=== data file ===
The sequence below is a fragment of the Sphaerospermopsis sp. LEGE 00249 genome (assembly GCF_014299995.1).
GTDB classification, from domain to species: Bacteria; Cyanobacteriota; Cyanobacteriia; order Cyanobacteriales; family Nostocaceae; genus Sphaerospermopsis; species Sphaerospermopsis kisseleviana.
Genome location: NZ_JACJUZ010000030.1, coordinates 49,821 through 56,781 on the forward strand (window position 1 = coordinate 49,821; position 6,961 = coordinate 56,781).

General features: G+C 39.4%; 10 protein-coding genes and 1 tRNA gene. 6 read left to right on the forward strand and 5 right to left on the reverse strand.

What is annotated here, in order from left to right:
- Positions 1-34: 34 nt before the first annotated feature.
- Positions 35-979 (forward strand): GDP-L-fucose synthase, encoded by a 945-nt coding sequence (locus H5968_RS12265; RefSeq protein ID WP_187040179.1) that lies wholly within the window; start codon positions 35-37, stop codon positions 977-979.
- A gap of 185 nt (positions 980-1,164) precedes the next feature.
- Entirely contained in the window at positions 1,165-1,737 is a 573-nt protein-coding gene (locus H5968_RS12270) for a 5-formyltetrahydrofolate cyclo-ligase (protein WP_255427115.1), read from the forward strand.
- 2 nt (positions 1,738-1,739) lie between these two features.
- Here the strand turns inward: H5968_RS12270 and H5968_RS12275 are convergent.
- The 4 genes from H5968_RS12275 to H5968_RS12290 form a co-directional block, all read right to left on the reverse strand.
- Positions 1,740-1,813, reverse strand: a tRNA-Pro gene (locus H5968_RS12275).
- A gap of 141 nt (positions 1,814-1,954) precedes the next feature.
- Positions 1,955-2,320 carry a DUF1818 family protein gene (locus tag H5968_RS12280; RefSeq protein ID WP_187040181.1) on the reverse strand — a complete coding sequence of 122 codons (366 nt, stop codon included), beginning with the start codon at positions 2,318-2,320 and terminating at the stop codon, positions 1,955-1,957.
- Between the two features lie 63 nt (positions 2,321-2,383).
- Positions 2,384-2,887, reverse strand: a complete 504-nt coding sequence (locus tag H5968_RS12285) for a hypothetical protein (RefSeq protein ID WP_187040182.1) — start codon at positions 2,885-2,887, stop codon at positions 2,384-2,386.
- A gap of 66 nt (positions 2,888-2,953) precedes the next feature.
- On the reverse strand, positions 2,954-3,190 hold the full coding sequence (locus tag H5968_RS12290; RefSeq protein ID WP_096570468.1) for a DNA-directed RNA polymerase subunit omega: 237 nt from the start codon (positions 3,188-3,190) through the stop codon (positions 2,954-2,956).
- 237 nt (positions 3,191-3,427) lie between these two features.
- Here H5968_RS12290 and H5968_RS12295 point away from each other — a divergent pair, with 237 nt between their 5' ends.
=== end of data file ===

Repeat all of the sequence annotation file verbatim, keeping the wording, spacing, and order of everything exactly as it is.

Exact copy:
The sequence below is a fragment of the Sphaerospermopsis sp. LEGE 00249 genome (assembly GCF_014299995.1).
GTDB classification, from domain to species: Bacteria; Cyanobacteriota; Cyanobacteriia; order Cyanobacteriales; family Nostocaceae; genus Sphaerospermopsis; species Sphaerospermopsis kisseleviana.
Genome location: NZ_JACJUZ010000030.1, coordinates 49,821 through 56,781 on the forward strand (window position 1 = coordinate 49,821; position 6,961 = coordinate 56,781).

General features: G+C 39.4%; 10 protein-coding genes and 1 tRNA gene. 6 read left to right on the forward strand and 5 right to left on the reverse strand.

What is annotated here, in order from left to right:
- Positions 1-34: 34 nt before the first annotated feature.
- Positions 35-979 (forward strand): GDP-L-fucose synthase, encoded by a 945-nt coding sequence (locus H5968_RS12265; RefSeq protein ID WP_187040179.1) that lies wholly within the window; start codon positions 35-37, stop codon positions 977-979.
- A gap of 185 nt (positions 980-1,164) precedes the next feature.
- Entirely contained in the window at positions 1,165-1,737 is a 573-nt protein-coding gene (locus H5968_RS12270) for a 5-formyltetrahydrofolate cyclo-ligase (protein WP_255427115.1), read from the forward strand.
- 2 nt (positions 1,738-1,739) lie between these two features.
- Here the strand turns inward: H5968_RS12270 and H5968_RS12275 are convergent.
- The 4 genes from H5968_RS12275 to H5968_RS12290 form a co-directional block, all read right to left on the reverse strand.
- Positions 1,740-1,813, reverse strand: a tRNA-Pro gene (locus H5968_RS12275).
- A gap of 141 nt (positions 1,814-1,954) precedes the next feature.
- Positions 1,955-2,320 carry a DUF1818 family protein gene (locus tag H5968_RS12280; RefSeq protein ID WP_187040181.1) on the reverse strand — a complete coding sequence of 122 codons (366 nt, stop codon included), beginning with the start codon at positions 2,318-2,320 and terminating at the stop codon, positions 1,955-1,957.
- Between the two features lie 63 nt (positions 2,321-2,383).
- Positions 2,384-2,887, reverse strand: a complete 504-nt coding sequence (locus tag H5968_RS12285) for a hypothetical protein (RefSeq protein ID WP_187040182.1) — start codon at positions 2,885-2,887, stop codon at positions 2,384-2,386.
- A gap of 66 nt (positions 2,888-2,953) precedes the next feature.
- On the reverse strand, positions 2,954-3,190 hold the full coding sequence (locus tag H5968_RS12290; RefSeq protein ID WP_096570468.1) for a DNA-directed RNA polymerase subunit omega: 237 nt from the start codon (positions 3,188-3,190) through the stop codon (positions 2,954-2,956).
- 237 nt (positions 3,191-3,427) lie between these two features.
- Here H5968_RS12290 and H5968_RS12295 point away from each other — a divergent pair, with 237 nt between their 5' ends.